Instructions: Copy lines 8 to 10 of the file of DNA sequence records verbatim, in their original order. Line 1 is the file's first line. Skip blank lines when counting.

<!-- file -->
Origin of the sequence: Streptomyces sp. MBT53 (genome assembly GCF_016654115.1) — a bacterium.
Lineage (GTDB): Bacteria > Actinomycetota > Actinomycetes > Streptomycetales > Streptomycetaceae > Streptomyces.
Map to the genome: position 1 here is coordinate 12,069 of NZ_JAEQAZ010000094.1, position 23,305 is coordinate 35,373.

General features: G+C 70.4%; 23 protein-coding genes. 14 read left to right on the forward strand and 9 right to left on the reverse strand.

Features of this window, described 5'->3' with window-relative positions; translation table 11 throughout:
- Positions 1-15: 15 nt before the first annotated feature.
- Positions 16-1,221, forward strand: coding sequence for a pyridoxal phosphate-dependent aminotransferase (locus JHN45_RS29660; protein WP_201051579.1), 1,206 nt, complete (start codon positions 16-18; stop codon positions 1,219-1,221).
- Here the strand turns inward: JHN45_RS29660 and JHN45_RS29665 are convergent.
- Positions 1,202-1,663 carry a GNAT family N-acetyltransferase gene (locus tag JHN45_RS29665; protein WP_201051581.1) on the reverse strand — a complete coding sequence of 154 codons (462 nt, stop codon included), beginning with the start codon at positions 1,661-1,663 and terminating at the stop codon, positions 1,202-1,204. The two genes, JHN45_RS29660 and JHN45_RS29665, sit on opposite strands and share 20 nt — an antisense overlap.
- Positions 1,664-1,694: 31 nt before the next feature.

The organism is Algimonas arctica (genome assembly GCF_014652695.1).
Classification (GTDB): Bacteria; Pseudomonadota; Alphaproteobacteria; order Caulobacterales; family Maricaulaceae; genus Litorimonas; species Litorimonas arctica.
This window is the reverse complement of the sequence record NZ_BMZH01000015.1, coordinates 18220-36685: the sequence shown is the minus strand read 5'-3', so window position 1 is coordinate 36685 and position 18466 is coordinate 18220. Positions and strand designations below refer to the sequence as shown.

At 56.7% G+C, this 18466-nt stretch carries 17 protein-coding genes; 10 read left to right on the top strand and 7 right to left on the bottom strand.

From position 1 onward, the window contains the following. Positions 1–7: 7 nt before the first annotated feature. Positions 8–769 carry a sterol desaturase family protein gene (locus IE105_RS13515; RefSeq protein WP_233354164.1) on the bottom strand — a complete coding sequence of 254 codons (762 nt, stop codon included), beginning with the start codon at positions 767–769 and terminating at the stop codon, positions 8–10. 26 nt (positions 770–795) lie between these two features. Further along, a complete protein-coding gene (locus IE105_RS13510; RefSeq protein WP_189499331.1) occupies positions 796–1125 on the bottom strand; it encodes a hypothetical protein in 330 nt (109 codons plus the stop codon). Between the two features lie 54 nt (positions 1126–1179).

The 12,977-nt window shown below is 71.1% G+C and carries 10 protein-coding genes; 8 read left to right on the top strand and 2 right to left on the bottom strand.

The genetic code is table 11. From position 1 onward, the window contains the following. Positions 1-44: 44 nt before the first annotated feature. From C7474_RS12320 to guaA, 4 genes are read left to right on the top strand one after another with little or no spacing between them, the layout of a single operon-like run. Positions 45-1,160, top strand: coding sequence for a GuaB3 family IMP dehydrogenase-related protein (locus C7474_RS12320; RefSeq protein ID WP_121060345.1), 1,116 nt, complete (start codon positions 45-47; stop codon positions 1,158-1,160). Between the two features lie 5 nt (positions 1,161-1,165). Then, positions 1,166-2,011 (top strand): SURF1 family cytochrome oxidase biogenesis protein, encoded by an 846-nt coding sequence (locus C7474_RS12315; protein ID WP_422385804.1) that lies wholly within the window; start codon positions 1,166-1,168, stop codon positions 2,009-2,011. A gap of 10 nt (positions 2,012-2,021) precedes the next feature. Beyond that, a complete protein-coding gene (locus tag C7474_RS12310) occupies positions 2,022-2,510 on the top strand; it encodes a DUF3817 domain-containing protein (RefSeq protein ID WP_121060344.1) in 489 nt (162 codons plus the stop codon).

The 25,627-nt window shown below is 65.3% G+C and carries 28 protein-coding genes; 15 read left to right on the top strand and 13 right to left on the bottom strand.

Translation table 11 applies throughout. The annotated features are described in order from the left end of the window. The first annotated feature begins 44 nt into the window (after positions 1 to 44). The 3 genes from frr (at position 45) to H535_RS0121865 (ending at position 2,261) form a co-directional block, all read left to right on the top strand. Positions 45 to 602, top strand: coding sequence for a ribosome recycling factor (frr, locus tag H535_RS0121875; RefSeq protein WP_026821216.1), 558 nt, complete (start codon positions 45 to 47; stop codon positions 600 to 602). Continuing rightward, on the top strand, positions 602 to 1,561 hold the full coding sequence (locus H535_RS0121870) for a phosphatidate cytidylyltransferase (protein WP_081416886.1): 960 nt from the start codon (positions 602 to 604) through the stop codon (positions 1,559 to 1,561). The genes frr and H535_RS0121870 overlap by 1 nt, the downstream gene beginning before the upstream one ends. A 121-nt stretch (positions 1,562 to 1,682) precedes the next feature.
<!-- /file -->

- Here the strand turns inward: JHN45_RS29660 and JHN45_RS29665 are convergent.
- Positions 1,202-1,663 carry a GNAT family N-acetyltransferase gene (locus tag JHN45_RS29665; protein WP_201051581.1) on the reverse strand — a complete coding sequence of 154 codons (462 nt, stop codon included), beginning with the start codon at positions 1,661-1,663 and terminating at the stop codon, positions 1,202-1,204. The two genes, JHN45_RS29660 and JHN45_RS29665, sit on opposite strands and share 20 nt — an antisense overlap.
- Positions 1,664-1,694: 31 nt before the next feature.